Vedomosti, citing sources in the government, State Duma and business community, reported Monday that Medvedev could lose his ministerial post and replace Alexei Miller as CEO of Gazprom.

An aide to Medvedev refused to comment on the report. "I think we will wait for the situation to develop and see everything for ourselves," she said.

Gazprom spokesman Sergei Kupriyanov also declined to comment.

Medvedev chairs Gazprom's board, and speculation has swirled that Miller wants to step down after being hospitalized with a kidney ailment last summer.

A senior official in the Economic Development and Trade Ministry said he was sure Minister German Gref would stay on. "This is related to the fact that the ministry has a lot of tasks that only Gref could tackle," he said.

He said the atmosphere at the ministry was "extremely businesslike." Only Vitaly Savelyev, one of Gref's five deputy ministers, was out of the office, on a previously scheduled vacation, he said.

Gref has not discussed his plans with the ministry's staff, said his spokeswoman Galina Bronnikova. On Tuesday, he is to meet with Opora, a lobby group of small and medium-size businesses, she said.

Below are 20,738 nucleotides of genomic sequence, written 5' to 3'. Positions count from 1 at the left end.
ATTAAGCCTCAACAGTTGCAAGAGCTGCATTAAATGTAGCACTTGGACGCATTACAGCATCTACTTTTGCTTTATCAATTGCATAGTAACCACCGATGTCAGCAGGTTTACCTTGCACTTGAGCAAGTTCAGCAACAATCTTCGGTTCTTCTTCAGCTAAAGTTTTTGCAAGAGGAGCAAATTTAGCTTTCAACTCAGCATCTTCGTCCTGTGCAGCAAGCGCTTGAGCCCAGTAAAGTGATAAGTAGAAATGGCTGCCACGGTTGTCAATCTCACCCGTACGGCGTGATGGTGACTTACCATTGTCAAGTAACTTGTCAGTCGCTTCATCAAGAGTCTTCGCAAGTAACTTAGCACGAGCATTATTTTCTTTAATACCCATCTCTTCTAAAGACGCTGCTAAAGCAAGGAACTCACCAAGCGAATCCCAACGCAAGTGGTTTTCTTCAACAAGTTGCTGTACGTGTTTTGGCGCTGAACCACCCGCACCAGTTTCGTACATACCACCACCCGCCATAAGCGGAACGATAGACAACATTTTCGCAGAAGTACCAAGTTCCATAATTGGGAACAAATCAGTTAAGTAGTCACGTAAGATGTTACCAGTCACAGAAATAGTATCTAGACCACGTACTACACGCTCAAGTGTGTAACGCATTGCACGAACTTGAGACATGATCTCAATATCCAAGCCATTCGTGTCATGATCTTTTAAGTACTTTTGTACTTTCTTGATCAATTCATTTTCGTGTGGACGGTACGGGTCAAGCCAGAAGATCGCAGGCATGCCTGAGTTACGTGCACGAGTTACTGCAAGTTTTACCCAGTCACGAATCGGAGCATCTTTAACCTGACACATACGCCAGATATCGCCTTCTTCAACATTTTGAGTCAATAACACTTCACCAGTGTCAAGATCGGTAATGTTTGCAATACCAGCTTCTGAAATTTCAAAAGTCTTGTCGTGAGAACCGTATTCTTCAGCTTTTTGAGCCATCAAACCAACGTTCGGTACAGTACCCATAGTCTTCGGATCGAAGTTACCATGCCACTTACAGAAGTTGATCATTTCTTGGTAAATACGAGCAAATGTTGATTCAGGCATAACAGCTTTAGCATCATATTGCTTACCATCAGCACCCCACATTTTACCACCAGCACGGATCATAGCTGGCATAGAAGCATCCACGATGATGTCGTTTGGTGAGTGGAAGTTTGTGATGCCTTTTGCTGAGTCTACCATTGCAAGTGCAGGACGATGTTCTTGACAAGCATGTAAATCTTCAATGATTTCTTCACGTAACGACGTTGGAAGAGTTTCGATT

In early October, Gref is scheduled to visit the United States for talks with Commerce Secretary Carlos Gutierrez and U.S. Trade Representative Susan Schwab, another ministry spokeswoman said. "So far, those meetings have not been canceled," she said.

But Sergei Markov, a Kremlin-connected political analyst, said he expected Gref to be replaced by Putin's top economic adviser, Arkady Dvorkovich. "Gref has wanted to go for a long time," Markov said.

Dvorkovich, a young, Western-educated economist, has riled some Kremlin officials for speaking out against the legal onslaught on Yukos and its former chief, Mikhail Khodorkovsky.

"Dvorkovich has minuses -- he answers to both Putin and the international economic consensus. When he has to chose, he chooses the latter," Markov said.

Natural Resources Minister Yury Trutnev on Monday met with Miller to discuss long-term Gazprom projects, including the Sakhalin-2 offshore oil project and planned involvement in shelf oil exploration, Gazprom said in a statement. Miller promised to submit a plan to develop the Kovykta gas field by the end of this year.